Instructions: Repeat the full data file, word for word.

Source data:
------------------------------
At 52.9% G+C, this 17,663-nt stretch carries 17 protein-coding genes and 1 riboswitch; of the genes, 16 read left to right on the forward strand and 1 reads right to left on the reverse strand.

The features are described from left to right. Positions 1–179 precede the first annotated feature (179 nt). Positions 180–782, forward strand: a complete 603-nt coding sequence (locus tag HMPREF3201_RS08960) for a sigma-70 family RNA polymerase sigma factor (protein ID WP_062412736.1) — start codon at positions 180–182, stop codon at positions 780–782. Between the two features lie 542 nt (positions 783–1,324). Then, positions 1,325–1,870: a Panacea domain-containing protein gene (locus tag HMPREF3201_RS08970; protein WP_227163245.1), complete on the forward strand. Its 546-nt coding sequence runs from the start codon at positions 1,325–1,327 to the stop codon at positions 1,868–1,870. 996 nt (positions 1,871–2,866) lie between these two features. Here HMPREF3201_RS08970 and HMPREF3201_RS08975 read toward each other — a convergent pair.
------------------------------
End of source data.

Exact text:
At 52.9% G+C, this 17,663-nt stretch carries 17 protein-coding genes and 1 riboswitch; of the genes, 16 read left to right on the forward strand and 1 reads right to left on the reverse strand.

The features are described from left to right. Positions 1–179 precede the first annotated feature (179 nt). Positions 180–782, forward strand: a complete 603-nt coding sequence (locus tag HMPREF3201_RS08960) for a sigma-70 family RNA polymerase sigma factor (protein ID WP_062412736.1) — start codon at positions 180–182, stop codon at positions 780–782. Between the two features lie 542 nt (positions 783–1,324). Then, positions 1,325–1,870: a Panacea domain-containing protein gene (locus tag HMPREF3201_RS08970; protein WP_227163245.1), complete on the forward strand. Its 546-nt coding sequence runs from the start codon at positions 1,325–1,327 to the stop codon at positions 1,868–1,870. 996 nt (positions 1,871–2,866) lie between these two features. Here HMPREF3201_RS08970 and HMPREF3201_RS08975 read toward each other — a convergent pair.